Why didn’t we just kill the wolves? 

Because the number of wolves on the island could be as high as 20, killing them all is not an easy task. No hunters or trappers who we spoke to felt that they would be able to bring the population low enough to ensure the caribou would survive this winter.

What other options were considered? 

The first option we considered was removing the wolves from the island, because the end goal was to have caribou on Michipicoten Island, and for MFN to become involved in the management of the island, taking advantage of some cultural and economic opportunities that would come with that. We thought there could be a possibility to move the wolves to Isle Royale, a large island on the U.S. side of Lake Superior where they have been considering reintroducing wolves. Chief Tangie was in touch with the leadership of the Chippewa of Grand Portage Tribe in an attempt to come to an agreement on the project.

Though we had the tacit support of many of the groups involved, it would have taken too long to make the move happen.

As mentioned above we considered a cull, both independently and with MNRF support.

Eventually, we settled on translocating caribou off of the island. If this job was to be done right, we argued, it was important to move caribou to more than just one other location, since we found out on December 1st that the Slate Islands caribou were down to 2-4 males, and no longer a viable sub-population. The MNRF refused to heed our advice – including that provided by experts who were working for MFN – and successfully moved 9 caribou to the Slate Islands in the middle of January.

What happens now? 

Unfortunately, caribou will almost certainly be gone from Michipicoten Island by the end of this winter. Much will depend on whether the animals moved to the Slate Islands are able to grow into a suitable population to eventually reseed Michipicoten Island, however, this will take several years.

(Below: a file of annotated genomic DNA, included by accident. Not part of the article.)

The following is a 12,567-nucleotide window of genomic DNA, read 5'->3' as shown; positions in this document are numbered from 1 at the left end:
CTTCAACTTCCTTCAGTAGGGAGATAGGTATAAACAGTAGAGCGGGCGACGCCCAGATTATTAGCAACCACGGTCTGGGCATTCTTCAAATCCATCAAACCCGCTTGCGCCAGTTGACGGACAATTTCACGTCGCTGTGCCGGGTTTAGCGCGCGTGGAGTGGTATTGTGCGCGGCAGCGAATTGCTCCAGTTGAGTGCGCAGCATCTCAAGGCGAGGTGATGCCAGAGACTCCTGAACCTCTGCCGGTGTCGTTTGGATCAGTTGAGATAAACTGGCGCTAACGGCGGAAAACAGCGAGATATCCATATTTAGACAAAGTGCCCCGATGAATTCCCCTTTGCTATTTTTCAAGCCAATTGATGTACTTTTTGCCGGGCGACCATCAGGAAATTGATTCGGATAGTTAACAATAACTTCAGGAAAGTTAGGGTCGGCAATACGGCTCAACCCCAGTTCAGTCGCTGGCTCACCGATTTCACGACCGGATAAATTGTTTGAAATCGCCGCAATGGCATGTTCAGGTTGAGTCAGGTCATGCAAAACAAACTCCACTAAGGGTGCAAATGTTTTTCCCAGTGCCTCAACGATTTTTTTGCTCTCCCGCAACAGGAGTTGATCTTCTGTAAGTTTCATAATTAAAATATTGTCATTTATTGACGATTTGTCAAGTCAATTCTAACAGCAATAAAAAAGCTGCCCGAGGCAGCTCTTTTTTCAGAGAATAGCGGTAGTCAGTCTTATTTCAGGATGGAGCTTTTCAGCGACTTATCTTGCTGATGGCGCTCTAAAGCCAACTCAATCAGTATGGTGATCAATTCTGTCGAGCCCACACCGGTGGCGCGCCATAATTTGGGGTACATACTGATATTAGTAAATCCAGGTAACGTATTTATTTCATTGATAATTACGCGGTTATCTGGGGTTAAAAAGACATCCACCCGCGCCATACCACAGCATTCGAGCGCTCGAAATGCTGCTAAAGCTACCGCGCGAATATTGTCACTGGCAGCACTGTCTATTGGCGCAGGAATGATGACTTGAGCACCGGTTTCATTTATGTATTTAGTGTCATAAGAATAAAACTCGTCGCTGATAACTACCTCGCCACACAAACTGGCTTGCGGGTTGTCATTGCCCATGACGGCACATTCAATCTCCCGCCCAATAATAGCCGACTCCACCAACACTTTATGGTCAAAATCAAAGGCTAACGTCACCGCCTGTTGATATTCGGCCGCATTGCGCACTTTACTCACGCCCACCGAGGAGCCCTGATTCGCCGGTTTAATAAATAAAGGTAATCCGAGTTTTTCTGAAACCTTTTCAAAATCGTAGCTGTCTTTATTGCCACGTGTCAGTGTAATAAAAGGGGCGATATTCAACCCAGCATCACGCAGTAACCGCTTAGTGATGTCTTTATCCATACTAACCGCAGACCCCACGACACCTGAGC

MFN is working to establish agreements with the MNRF that would allow for MFN to be involved in all future monitoring efforts for the caribou, and to be involved in the management of the range going forward.

MFN has also been working to have the last few animals moved to a second island, Caribou Island, which is much closer than the Slates and more secure from wolves. As of the time of the writing of this document those efforts are underway. We are also looking for funding that would allow us to acquire a boat that could be used for multiple purposes, including future management of the caribou.

Leo Lepiano, Lands and Resources Consultation Coordinator

February 21st Terrace Bay Presentation: Lake Superior Caribou

Ontario Ministry of Natural Resources photo

Michipicoten Island Caribou have made headlines recently on Minnesota Public Radio, Sault online, CBC’s “As it Happens” and the New York Times, among others. Predation by wolves, who were able to reach the island due to ice cover on Lake Superior in 2014, resulted in relocation of the Michipicoten Island Caribou to the Slate Islands.

The complexity of the issues facing the woodland Caribou around Lake Superior will be covered in a presentation beginning at 7 p.m. on February 21st at the Terrace Bay Recreation Centre. Presentation slides and audio will be livestreamed over the internet for those unable to attend in person. Tune in on the evening of February 21st using your computer, phone or tablet here:

https://global.gotomeeting.com/join/189107501

The Terrace Bay presentation provided by Leo Lepiano, Lands and Resources Consultation Coordinator with Michipicoten First Nation, will cover information about:

  • historical caribou populations around Lake Superior in both Canada and USA
  • the Canadian North Shore caribou population
  • the Michipicoten Island caribou population
  • the Slate Islands caribou population
  • the situation respecting wolves and caribou arising from near total Lake Superior ice cover in 2014
  • intervention carried out in January, 2018 when several caribou were moved from Michipicoten Island to the Slate Islands.

Plenty of time will be available for discussion and questions from both in-person and online participants. The objective of the evening is to increase understanding of the Lake Superior caribou population and bio-diversity within the Lake Superior watershed.

An overview of the Lake Superior Action and Management Plan, along with information about funding sources for environmental restoration and protection, will also be provided at the meeting.

This event is presented by Infosuperior to increase interest, knowledge and respect for the Lake Superior ecosystem, building broader public support for Great Lakes restoration and protection.